North Korea should approach denuclearization talks with the US with a “wider scope,” Seoul’s Minister of Foreign Affairs Kang Kyung-wha said Thursday.
“The US is taking a comprehensive approach (to the talks) and looking for comprehensive dialogue,” Kang said at a meeting with the local media. Kang was responding to a question on which side – the North or the US – should alter its position to enable denuclearization talks to make progress.
“I think that North Korea should take a wider scope, and approach the matter with a more comprehensive view.”
Kang’s statement hints at Seoul taking the position that North Korea should make concessions to resolve the deadlock with the US. The US favors a “big deal” in which sanctions remain until denuclearization is achieve, while Pyongyang calls for an action-for-action process.
“I think that the North is analyzing the situation since Hanoi, and various signals from the US with regards to its (future) actions,” Kang said referring to the second US-North Korea summit in Hanoi at the end of February. The second meeting between US President Donald Trump and North Korean leader Kim Jong-un was cut short without an agreement being reached.
“The key point is to make a ‘good deal’ that is mutually satisfactory to the North and the US.”
Regarding humanitarian aid to the North, Kang said the matter is unrelated to the current political situation, but an international consensus is needed.
At the meeting, Kang also said that diplomatic efforts for denuclearization and establishing peace on the peninsula continue despite the lull in US-North Korea negotiations, and hinted at Seoul taking a more active role in facilitating dialogue.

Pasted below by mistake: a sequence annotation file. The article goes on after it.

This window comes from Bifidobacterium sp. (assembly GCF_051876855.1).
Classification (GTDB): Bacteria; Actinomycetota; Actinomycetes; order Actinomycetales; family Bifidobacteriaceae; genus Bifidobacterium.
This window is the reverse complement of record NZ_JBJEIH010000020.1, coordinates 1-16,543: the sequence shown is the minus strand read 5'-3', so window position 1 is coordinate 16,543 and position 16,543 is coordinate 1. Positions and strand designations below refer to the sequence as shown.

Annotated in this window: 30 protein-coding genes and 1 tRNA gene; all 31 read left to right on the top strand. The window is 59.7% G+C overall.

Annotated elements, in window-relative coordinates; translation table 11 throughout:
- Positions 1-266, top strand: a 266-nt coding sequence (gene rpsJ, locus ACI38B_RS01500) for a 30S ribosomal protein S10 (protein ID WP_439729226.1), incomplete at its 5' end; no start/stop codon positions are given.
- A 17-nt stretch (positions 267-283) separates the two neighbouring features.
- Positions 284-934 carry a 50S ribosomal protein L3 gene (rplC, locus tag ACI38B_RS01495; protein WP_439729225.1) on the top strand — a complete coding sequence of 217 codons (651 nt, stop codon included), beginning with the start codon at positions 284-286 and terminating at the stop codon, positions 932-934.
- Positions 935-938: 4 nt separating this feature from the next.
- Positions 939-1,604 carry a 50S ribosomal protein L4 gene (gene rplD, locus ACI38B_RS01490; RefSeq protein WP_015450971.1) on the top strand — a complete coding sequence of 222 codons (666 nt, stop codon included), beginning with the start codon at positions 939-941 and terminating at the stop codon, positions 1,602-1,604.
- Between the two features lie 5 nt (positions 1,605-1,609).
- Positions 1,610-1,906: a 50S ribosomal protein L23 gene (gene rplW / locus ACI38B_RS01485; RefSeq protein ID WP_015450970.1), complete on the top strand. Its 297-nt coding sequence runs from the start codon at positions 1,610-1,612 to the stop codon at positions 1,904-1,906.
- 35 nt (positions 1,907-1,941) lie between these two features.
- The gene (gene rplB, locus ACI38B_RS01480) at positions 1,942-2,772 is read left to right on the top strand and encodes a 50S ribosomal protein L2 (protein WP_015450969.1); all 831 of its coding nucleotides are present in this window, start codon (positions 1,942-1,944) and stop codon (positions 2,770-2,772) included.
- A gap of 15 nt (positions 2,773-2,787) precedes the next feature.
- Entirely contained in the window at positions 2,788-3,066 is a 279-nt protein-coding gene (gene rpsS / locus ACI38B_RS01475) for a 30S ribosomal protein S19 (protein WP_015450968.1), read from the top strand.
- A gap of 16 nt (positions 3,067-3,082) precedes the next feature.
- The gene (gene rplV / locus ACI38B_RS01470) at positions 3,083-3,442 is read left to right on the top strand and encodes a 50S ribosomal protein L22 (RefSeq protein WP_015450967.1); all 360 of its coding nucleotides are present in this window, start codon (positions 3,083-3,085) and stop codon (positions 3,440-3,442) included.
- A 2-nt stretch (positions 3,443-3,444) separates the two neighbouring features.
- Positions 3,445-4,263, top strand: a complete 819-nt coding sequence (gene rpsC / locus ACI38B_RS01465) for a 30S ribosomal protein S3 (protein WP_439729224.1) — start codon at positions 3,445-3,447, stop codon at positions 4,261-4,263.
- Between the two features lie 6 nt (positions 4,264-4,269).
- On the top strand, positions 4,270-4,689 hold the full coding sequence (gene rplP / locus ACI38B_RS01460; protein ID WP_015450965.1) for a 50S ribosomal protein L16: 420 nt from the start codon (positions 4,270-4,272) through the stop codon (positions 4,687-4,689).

“Many measures are under consideration, including special envoys (to the North),” she said, adding that the US and North Korea appear to be using public messages to raise pressure on each other.
Regarding the possibility of revising six-party talks, Kang said that Pyongyang and Washington appear to be focused more on bilateral talks, but that a multilateral platform may be necessary in executing agreements the two countries reach.
The possibility of reviving six-party talks -- involving the two Koreas, the US, Russia, China and Japan -- was raised by Russian President Vladimir Putin following his summit with Kim last month.
Aside from North Korean issues, Kang said the Moon Jae-in administration has a “clear will” to improve relations with Japan.
South Korea-Japan relations have deteriorated since President Moon Jae-in took office in 2017, over developments surrounding forced labor and sexual enslavement of Koreans during Japan’s occupation.
South Korea’s Supreme Court has ruled in favor of Koreans who were forced into working for Japanese companies. South Korea has also decided to disband the foundation on comfort women, funded by the Japanese government, deeming the Seoul-Tokyo agreement on the matter reached during the Park Geun-hye administration to be unjust.
“The government has a clear will to improve Korea-Japan relations in a future-oriented manner,” she said.
“Dialogue between foreign affairs authorities of Korea and Japan will be continued to find the momentum for improving relations.”
By Choi He-suk (email@example.com